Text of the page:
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Writing VBA arrays to worksheets - problems and workarounds

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The example PrintMyArray_4() below introduces the function Application.Transpose().  Supplying the name of an array variable as the argument to this function transposes the rows and columns of the array, as seen in the worksheet to the right of the code:

There's a problem in using the Application.Transpose() function in many Monte Carlo applications, though:  Transpose() can only handle arrays with up to 5461 elements.  Exceeding that number results in the "Type mismatch" error message below.

Thus, if you're using an array to capture and print to the worksheet the results of each iteration of a simulation run, you would either have to limit your number of iterations to 5461 or less, or store the data in rows rather than columns.  The latter solution would limit you to the number of columns allowed by Excel (256 in Exel 2003 and earlier, and 16,384 in Excel 2007).  Neither of these alternatives may suffice.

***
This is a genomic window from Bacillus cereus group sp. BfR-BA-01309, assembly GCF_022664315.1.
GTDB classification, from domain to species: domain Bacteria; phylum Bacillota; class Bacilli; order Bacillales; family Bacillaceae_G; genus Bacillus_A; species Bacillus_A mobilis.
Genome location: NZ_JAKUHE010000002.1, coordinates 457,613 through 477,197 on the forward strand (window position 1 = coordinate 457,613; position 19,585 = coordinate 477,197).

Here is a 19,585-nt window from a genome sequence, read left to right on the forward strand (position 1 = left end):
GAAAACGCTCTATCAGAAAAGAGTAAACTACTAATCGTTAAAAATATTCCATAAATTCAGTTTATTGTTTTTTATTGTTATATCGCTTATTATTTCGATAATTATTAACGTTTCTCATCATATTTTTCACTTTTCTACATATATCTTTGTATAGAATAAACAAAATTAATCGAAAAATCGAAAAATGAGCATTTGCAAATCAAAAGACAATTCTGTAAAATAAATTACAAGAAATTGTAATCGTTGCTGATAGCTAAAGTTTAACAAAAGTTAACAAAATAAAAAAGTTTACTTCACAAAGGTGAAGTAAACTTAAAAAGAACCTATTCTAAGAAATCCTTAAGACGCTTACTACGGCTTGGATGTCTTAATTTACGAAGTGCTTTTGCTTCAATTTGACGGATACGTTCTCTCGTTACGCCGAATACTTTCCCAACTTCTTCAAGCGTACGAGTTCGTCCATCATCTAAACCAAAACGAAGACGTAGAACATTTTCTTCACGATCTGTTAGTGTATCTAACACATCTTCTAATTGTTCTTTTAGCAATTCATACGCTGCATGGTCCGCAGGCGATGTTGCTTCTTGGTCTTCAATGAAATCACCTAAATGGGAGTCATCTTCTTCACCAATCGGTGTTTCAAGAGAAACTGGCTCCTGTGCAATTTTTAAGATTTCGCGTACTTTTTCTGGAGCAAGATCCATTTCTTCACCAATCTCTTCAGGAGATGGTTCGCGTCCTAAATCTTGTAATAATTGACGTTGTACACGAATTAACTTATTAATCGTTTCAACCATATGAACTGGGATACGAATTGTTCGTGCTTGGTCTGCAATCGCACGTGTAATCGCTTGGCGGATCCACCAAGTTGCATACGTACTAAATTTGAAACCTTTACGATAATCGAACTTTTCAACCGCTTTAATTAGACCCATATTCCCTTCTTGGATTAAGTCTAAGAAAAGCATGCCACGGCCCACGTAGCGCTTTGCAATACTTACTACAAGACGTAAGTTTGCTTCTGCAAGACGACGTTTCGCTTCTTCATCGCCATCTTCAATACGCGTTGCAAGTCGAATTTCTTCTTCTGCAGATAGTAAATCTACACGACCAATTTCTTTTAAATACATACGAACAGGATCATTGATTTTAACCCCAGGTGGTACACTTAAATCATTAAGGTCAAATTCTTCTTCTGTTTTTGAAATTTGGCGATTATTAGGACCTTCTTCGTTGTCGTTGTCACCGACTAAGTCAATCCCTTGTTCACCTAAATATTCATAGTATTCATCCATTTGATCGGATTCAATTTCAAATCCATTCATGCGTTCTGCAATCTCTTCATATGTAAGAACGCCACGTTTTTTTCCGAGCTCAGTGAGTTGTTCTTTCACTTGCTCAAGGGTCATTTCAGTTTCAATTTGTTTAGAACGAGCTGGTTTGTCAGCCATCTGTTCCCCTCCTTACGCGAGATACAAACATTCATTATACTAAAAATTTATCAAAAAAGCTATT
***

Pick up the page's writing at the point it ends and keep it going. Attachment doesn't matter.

An easy workaround is to declare the array as having two dimensions rather than one, even if only one dimension is required.  An array with two dimensions treats the first dimension as a column rather than a row.

This workaround does consume system resources but is still effective under most circumstances.  Because output to the worksheet can be constrained by resizing the range, only the desired single column of output can be copied to the worksheet:


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